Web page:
- Enroll in the Smart Traveler Enrollment Program (STEP) to receive Alerts and make it easier to locate you in an emergency.
- Follow the Department of State on Facebook and Twitter.
- Review the Country Security Report for South Africa.
- Prepare a contingency plan for emergency situations. Review the Traveler’s Checklist.
I posted on my Facebook that I preferred Jo’burg over Cape Town and you would have thought I killed someone.
There is an ongoing debate about Cape Town versus Johannesburg on which city is “better.” Don’t get me wrong Cape Town was stunning from the mountain views, the wineries, the city life, and the ocean.
Cape Town is actually more dangerous than Johannesburg, the city of Cape Town ranked #15 on the world’s most dangerous cities list In 2019.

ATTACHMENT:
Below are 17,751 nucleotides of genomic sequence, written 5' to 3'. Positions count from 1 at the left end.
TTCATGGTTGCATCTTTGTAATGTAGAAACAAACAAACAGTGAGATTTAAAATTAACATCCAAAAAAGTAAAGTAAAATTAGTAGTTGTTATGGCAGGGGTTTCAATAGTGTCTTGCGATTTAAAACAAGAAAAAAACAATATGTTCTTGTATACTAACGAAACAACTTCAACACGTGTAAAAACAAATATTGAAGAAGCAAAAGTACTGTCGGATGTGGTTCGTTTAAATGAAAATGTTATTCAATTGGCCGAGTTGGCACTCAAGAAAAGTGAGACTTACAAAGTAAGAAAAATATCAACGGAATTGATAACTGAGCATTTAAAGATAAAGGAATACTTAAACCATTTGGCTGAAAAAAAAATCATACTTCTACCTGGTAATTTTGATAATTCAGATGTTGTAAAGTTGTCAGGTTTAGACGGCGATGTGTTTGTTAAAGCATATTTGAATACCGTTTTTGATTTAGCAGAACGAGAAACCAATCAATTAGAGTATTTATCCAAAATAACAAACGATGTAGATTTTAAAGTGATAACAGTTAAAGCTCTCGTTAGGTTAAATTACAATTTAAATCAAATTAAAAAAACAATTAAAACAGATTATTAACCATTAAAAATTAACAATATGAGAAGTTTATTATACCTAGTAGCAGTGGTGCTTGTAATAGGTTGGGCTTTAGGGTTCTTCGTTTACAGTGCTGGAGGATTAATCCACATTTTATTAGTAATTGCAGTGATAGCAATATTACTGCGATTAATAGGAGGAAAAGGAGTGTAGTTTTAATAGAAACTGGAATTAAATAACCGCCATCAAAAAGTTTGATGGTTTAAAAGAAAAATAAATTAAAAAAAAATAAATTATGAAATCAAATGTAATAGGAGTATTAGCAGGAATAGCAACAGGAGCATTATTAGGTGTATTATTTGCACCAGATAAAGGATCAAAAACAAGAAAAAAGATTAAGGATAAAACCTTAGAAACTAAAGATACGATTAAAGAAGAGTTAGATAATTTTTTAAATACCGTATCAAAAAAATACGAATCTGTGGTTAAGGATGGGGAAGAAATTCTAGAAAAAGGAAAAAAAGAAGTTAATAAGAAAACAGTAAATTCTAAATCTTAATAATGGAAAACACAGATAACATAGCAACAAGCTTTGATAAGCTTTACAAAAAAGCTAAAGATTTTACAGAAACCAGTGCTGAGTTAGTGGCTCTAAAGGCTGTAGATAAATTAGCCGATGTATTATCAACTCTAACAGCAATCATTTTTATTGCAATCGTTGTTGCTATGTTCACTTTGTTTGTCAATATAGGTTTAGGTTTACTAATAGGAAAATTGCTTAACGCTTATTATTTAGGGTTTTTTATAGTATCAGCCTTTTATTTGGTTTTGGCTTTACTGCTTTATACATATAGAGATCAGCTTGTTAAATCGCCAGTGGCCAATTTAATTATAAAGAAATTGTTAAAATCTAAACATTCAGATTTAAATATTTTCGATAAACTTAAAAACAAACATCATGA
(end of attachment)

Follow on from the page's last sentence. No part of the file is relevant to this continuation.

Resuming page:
The city has a murder rate of 62.3 deaths per 100,000 people. Johannesburg is not mentioned on this list but you never hear people saying don’t visit Cape Town.
What more could one ask for when traveling to South Africa? For me personally, Johannesburg provided something Cape Town could not which is its rich history, a melting pot of various cultures, and did I say Johannesburg was filled with Black folk doing the damn thing!
So, is Johannesburg safe for tourists? Below is a detailed guide on staying safe in Johannesburg.
1. Rosebank Neighborhood
This vibrant neighborhood is one of the most popular areas in the city to stay in as it provides an abundance of entertainment and tourist facilities in a compact part of the city, making it easy to walk around.